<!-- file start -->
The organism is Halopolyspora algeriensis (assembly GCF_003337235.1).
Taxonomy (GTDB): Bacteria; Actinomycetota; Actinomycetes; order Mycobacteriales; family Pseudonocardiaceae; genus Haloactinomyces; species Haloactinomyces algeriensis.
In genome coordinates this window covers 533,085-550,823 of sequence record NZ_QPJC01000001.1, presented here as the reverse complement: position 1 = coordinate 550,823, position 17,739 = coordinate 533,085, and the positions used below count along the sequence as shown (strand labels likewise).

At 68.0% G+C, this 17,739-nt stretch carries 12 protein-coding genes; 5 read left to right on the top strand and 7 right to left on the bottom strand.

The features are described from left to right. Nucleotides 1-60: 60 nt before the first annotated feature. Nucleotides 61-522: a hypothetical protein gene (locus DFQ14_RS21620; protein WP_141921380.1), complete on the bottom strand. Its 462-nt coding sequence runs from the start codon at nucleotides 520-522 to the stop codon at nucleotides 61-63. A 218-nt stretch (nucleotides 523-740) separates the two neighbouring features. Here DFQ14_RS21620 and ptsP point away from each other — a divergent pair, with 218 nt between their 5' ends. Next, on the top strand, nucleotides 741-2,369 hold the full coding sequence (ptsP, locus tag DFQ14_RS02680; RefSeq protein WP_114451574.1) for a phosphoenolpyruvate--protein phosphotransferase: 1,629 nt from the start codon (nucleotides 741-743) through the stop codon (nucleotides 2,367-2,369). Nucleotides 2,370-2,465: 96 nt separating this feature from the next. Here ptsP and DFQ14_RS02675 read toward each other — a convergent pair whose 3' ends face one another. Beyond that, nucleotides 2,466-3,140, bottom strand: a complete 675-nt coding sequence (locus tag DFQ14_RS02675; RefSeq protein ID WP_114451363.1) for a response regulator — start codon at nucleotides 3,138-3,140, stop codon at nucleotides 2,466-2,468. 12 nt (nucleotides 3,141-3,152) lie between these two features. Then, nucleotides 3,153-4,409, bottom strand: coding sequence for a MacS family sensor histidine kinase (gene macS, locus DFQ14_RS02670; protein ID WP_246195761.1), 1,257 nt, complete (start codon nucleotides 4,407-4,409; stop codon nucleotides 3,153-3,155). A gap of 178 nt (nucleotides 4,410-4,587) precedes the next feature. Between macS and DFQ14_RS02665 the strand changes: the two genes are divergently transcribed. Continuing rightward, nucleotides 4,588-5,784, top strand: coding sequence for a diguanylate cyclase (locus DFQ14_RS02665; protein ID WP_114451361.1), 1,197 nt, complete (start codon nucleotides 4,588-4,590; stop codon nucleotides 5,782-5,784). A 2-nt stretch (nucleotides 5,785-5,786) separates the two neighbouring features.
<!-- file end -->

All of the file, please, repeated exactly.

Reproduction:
The organism is Halopolyspora algeriensis (assembly GCF_003337235.1).
Taxonomy (GTDB): Bacteria; Actinomycetota; Actinomycetes; order Mycobacteriales; family Pseudonocardiaceae; genus Haloactinomyces; species Haloactinomyces algeriensis.
In genome coordinates this window covers 533,085-550,823 of sequence record NZ_QPJC01000001.1, presented here as the reverse complement: position 1 = coordinate 550,823, position 17,739 = coordinate 533,085, and the positions used below count along the sequence as shown (strand labels likewise).

At 68.0% G+C, this 17,739-nt stretch carries 12 protein-coding genes; 5 read left to right on the top strand and 7 right to left on the bottom strand.

The features are described from left to right. Nucleotides 1-60: 60 nt before the first annotated feature. Nucleotides 61-522: a hypothetical protein gene (locus DFQ14_RS21620; protein WP_141921380.1), complete on the bottom strand. Its 462-nt coding sequence runs from the start codon at nucleotides 520-522 to the stop codon at nucleotides 61-63. A 218-nt stretch (nucleotides 523-740) separates the two neighbouring features. Here DFQ14_RS21620 and ptsP point away from each other — a divergent pair, with 218 nt between their 5' ends. Next, on the top strand, nucleotides 741-2,369 hold the full coding sequence (ptsP, locus tag DFQ14_RS02680; RefSeq protein WP_114451574.1) for a phosphoenolpyruvate--protein phosphotransferase: 1,629 nt from the start codon (nucleotides 741-743) through the stop codon (nucleotides 2,367-2,369). Nucleotides 2,370-2,465: 96 nt separating this feature from the next. Here ptsP and DFQ14_RS02675 read toward each other — a convergent pair whose 3' ends face one another. Beyond that, nucleotides 2,466-3,140, bottom strand: a complete 675-nt coding sequence (locus tag DFQ14_RS02675; RefSeq protein ID WP_114451363.1) for a response regulator — start codon at nucleotides 3,138-3,140, stop codon at nucleotides 2,466-2,468. 12 nt (nucleotides 3,141-3,152) lie between these two features. Then, nucleotides 3,153-4,409, bottom strand: coding sequence for a MacS family sensor histidine kinase (gene macS, locus DFQ14_RS02670; protein ID WP_246195761.1), 1,257 nt, complete (start codon nucleotides 4,407-4,409; stop codon nucleotides 3,153-3,155). A gap of 178 nt (nucleotides 4,410-4,587) precedes the next feature. Between macS and DFQ14_RS02665 the strand changes: the two genes are divergently transcribed. Continuing rightward, nucleotides 4,588-5,784, top strand: coding sequence for a diguanylate cyclase (locus DFQ14_RS02665; protein ID WP_114451361.1), 1,197 nt, complete (start codon nucleotides 4,588-4,590; stop codon nucleotides 5,782-5,784). A 2-nt stretch (nucleotides 5,785-5,786) separates the two neighbouring features.